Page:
• Retiring 4 years later and investing 80% in equities;
    • Retiring 10 years later with unchanged investment mix.

Around five in six workers who have been automatically enrolled into a workplace pension will be invested in a ‘default’ fund.  But default funds are designed to be broadly suitable for the scheme membership as a whole and may tend to be too cautious for younger investors.  Members may not always realise that they can generally change the investment mix and younger members in particular could consider taking more investment risk if appropriate to their circumstances if they want to avoid having to work far longer or contribute far more.

Default funds also vary very substantially in terms of their allocation to equities and this is crucial for younger savers.

A survey by EY indicates that the asset allocation even of the default fund in popular Master trusts can vary substantially from around 35% in equities (or stocks) to 100%. The difference between these is vast today in terms of future returns, especially for the younger investor.

Taking on more investment risk is likely to mean that pension assets could fluctuate by more than usual each year, and the suitability of this strategy will vary from individual to individual.  However, much pension language frames options in a particular way and this can lead to an over-focus on risk and not enough focus on returns. But this can lead younger investors down a path of “reckless prudence”.  Younger investors may well wish to re-evaluate this trade-off.

Research by interactive investor in 2020 amongst people with life company pensions found that 27% of people say they are in a low risk pension.

Even amongst the younger generations (18-34 year olds), over a fifth (22%) said they had a low risk pension and over a quarter (26%) of 35-54 year olds.

Commenting, LCP partner Dan Mikulskis said:

“Falling investment returns are a challenge for all investors and a common recommendation is to save more to make up.  But there are other options, including working for longer or taking more investment risk.  Millions of young people in particular are currently invested in ‘default funds’ which are designed to be broadly suitable to a wide range of investors. Many of these are designed with an aim to manage risk.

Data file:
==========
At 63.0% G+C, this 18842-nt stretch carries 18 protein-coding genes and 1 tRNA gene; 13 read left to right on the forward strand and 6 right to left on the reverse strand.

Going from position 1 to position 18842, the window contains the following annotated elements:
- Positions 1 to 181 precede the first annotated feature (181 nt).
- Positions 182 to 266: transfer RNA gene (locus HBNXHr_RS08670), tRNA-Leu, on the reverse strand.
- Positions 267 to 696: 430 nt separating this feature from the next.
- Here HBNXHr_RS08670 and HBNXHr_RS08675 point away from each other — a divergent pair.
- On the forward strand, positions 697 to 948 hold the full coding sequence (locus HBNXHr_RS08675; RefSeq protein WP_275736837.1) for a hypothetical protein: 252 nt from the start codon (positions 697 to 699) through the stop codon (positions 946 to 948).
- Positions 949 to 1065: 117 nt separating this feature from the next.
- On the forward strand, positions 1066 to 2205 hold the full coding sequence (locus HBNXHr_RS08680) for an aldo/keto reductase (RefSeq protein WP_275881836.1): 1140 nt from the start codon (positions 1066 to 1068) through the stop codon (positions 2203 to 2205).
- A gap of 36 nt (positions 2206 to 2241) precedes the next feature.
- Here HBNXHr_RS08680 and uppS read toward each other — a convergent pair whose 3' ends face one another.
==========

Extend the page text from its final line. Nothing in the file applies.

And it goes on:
Taking more investment risk is always a tricky balance, but by moving more of their pension into growth assets such as equities, younger people could expect a better return and could save themselves having to work well into their seventies.  At the very least, all investors should be ‘looking under the bonnet’ to find out how their pension fund is being invested and asking the question what the right level of investment risk is for them”.

Becky O’Connor, Head of Pensions and Savings at interactive investor, said:

“ The thought of having to work until almost 80 years old is enough to fill even the most active and ambitious among us with dread. It should at least be enough to encourage a closer examination of our pension funds to see if they are working hard enough – so we can eventually stop working. Any small changes made now to boost the growth potential of your pension could save years of graft later on.

“Taking more risk with a pension - your life savings - might sound counter intuitive, but actually in today's ‘lower for longer’ growth environment, low interest rates and rising inflation, it is a sensible strategy, provided you are investing for the long term.”